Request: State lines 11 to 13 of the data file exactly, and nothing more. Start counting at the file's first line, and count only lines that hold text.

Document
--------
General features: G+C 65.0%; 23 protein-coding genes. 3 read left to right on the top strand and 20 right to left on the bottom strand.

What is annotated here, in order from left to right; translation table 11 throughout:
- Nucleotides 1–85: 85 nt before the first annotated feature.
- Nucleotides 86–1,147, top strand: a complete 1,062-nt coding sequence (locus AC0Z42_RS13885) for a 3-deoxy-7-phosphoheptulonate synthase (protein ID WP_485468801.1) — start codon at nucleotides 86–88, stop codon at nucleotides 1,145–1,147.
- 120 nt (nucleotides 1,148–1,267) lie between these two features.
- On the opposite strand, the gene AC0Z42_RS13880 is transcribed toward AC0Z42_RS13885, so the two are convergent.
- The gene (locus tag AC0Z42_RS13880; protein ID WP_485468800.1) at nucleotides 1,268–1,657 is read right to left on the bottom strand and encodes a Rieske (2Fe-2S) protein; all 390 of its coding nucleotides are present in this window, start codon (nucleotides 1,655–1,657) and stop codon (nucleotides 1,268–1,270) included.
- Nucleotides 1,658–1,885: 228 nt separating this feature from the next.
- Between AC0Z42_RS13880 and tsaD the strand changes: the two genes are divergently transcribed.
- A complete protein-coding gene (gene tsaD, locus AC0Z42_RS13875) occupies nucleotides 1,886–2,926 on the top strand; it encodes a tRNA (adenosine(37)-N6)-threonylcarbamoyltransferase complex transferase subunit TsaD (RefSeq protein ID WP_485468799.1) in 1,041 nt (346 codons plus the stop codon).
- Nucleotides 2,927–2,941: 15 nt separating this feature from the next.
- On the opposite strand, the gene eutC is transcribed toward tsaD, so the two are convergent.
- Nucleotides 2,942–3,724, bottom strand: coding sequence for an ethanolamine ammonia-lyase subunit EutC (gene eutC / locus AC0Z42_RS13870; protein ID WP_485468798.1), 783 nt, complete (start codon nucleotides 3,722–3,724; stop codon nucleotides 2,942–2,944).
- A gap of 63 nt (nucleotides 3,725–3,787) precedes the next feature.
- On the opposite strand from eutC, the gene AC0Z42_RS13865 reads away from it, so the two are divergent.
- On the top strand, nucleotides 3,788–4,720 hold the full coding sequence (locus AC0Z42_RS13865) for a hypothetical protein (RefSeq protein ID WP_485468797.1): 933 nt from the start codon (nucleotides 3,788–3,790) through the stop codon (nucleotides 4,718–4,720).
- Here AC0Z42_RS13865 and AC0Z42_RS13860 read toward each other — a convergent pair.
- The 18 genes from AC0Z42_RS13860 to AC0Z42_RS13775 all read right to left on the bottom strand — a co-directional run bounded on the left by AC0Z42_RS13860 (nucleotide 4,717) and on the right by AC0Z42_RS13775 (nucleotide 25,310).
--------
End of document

- Nucleotides 2,927–2,941: 15 nt separating this feature from the next.
- On the opposite strand, the gene eutC is transcribed toward tsaD, so the two are convergent.
- Nucleotides 2,942–3,724, bottom strand: coding sequence for an ethanolamine ammonia-lyase subunit EutC (gene eutC / locus AC0Z42_RS13870; protein ID WP_485468798.1), 783 nt, complete (start codon nucleotides 3,722–3,724; stop codon nucleotides 2,942–2,944).